Artificial intelligence (AI), machine learning (ML), and advanced analytics have become hot buzzwords in the business world. But for many business analysts and business owners they are nothing more than that – just words.
By Leandra Webb-Ray, data scientist at Decision Inc
Many companies feel an urgent need to apply these concepts but are at a loss as to how and where to implement them, and what true value can be gained.
Sadly, this leads to many rushed projects where methodologies are applied incorrectly or to the wrong use cases, simply for the sake of saying that AI is being used. This only works to harm the reputation of AI, and make users more resistant.
Many professionals are also hesitant to use analytics because they fear that it will make their skills obsolete, instead of looking at how it can free up their time to spend it on more critical and analytical tasks.
Sufficient time and skills need to be dedicated to a successful implementation of analytics, and a phased approach is needed to ensure that the outcomes are accurate and adopted by all key stakeholders.
Start with the Key Question
So, what is the starting point? For most companies, this is the key question that comes up daily.
In retail it could be: ‘How can I plan for future customer demands?’, ‘Which products should I promote?’ or ‘Where are my biggest losses?’
In procurement: ‘How can I save money while still purchasing the same products?’ or ‘Are my vendors giving me a consistent price?’
Implement a Proof of Concept (POC)
Once a key question has been identified, the next step is the Proof of Concept (POC). Instead of putting together a hurried solution and using it for potentially flawed decision making, a POC allows for a prototype to be applied and tested on a subset of the data, and for all stakeholders to become comfortable with the proposed solution.
The question: ‘How can I plan for future customer demands?’ is a perfect use case for applying a POC of afForecasting algorithm. After analysing a subset of sales data and finding the most appropriate forecasting methodology, the new sales figures of that subset can be monitored for a trial period and compared to the forecast, and the methodology can be adapted if needed. When these figures match closely (within reason), the case for AI has proven itself – building trust in the concept.
To answer the question ‘Are my vendors giving me a consistent price?’, a regression algorithm can be used to determine which factors drive the price of a product the most (such as time of year or specific vendor) using another POC. This will give business owners the data to make key purchasing decisions and support the integration of analytics tools.
Deploying an Analytics Strategy
Deployment of analytics is ideal once the POC has created an appetite for analytics within the business.
This involves three key elements: people; process; and technology stack.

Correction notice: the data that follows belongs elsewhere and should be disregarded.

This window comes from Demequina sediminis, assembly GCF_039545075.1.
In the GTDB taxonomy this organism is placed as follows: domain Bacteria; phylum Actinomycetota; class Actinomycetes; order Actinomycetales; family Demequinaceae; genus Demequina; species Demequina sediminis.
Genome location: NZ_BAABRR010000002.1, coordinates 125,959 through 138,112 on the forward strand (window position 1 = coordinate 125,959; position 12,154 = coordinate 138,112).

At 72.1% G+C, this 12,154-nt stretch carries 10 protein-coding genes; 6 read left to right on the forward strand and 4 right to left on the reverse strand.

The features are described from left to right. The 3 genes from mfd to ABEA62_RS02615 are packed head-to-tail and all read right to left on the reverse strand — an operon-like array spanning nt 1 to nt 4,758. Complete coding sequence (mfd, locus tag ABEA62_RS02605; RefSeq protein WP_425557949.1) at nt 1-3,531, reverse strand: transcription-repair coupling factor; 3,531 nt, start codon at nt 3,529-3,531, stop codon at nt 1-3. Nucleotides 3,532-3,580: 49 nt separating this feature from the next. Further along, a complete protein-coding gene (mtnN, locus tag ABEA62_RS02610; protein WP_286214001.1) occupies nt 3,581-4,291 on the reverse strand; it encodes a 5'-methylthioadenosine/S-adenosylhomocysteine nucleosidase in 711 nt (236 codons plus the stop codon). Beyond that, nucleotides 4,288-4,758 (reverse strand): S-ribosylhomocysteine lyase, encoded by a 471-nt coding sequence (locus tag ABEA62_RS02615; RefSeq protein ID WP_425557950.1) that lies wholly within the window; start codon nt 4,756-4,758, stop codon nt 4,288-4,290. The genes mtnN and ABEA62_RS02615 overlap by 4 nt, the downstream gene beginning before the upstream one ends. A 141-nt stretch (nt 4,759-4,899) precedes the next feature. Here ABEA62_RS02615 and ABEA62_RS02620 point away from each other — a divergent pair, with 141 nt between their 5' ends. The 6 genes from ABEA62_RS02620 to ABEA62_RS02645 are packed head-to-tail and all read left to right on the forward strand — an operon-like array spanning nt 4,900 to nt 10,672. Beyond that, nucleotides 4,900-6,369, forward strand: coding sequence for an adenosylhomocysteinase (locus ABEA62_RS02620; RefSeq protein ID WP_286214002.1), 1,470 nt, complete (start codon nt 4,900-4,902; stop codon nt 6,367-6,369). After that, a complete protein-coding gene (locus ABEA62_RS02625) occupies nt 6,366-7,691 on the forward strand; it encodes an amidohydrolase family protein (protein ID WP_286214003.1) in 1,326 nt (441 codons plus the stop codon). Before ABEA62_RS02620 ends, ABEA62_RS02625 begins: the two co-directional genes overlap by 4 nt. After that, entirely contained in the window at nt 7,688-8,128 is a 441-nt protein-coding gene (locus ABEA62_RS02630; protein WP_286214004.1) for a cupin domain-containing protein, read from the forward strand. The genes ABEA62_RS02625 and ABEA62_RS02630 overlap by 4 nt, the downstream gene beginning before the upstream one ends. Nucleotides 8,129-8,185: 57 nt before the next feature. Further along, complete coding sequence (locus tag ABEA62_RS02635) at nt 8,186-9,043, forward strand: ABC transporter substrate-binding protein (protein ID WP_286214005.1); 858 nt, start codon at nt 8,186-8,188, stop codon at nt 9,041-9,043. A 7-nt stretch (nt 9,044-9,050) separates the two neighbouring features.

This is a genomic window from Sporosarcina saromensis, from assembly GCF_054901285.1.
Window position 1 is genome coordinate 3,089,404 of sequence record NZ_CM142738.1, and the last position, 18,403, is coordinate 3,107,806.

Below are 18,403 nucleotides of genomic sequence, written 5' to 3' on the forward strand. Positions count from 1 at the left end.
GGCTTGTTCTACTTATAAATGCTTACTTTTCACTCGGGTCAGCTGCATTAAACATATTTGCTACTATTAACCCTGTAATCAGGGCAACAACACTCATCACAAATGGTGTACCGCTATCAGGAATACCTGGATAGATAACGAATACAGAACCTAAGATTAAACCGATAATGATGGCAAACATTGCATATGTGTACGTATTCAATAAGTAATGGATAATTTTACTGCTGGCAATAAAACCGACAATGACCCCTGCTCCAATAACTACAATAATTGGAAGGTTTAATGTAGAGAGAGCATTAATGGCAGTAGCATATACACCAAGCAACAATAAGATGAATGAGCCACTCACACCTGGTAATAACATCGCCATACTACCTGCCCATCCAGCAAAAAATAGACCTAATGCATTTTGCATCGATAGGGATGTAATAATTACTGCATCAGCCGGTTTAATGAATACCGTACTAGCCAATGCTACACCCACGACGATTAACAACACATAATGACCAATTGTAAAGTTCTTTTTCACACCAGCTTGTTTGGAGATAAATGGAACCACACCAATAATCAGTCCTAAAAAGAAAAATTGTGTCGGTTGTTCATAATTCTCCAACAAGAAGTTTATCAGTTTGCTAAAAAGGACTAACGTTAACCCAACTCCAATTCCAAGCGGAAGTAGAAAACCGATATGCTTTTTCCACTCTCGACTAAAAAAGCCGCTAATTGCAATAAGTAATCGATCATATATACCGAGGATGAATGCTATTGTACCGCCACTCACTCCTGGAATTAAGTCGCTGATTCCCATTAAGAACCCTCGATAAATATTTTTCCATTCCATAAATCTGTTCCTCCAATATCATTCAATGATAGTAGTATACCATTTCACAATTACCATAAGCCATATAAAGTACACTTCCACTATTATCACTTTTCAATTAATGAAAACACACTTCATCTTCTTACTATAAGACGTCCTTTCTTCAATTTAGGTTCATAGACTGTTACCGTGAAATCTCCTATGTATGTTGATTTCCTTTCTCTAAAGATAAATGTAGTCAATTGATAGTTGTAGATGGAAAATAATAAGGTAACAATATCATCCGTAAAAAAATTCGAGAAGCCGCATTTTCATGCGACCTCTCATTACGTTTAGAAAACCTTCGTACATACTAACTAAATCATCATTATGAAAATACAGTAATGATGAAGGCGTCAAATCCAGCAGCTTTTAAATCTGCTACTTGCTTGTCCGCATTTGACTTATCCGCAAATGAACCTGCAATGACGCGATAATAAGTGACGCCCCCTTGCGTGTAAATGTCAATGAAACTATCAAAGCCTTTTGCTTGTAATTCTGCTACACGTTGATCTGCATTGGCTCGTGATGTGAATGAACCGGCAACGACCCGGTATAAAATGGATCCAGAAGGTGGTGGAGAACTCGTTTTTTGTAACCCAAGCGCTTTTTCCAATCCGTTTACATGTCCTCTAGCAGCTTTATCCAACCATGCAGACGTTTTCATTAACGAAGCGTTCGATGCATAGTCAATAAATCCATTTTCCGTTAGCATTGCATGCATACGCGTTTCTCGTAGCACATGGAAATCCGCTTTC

People: The key to user adoption
As with most new concepts, analytics will only be successful if there is a key user to drive the process. It is important to identify a champion early and help them take ownership. A good candidate generally has an interest in the analytics field, as well as a strong motivation – such as their own key question that needs to be solved.
This champion, together with their team, would then be enabled to take the outputs of the analytics and ensure that the relevant actions are taken, and their effects measured – ensuring that the true value of the analytics is realised.
Process: Driving solution entrenchment in the business
Early implementation of a solid process in an analytics deployment will ensure long-term success. Without defined steps and assigned responsibilities, this valuable solution could get lost in the background of pressing day-to-day tasks.
Important first steps include: defining a business user who will be responsible for data extraction (if the solution does not interface directly with the database), who or what will initiate the analytics processes and when will it happen, who will check the output and take relevant actions, and how will success be measured.
Technology Stack: Solutions that are intuitive and lead to self-service capabilities
Lastly, appropriate technology should be chosen for each step of the process. Various considerations such as cost, ease-of-use, capabilities of analytical engines, and what technologies are already familiar to the business should be considered.
It is important that all business users are enabled to use the relevant technologies and feel comfortable doing so. Support also needs to be readily available for any areas that cannot be supported by internal teams.
Whatever the industry, the key is to start by addressing a critical pain point using analytics. Start small to allow the concepts to be implemented effectively, become adopted well by teams, and then scale up from there.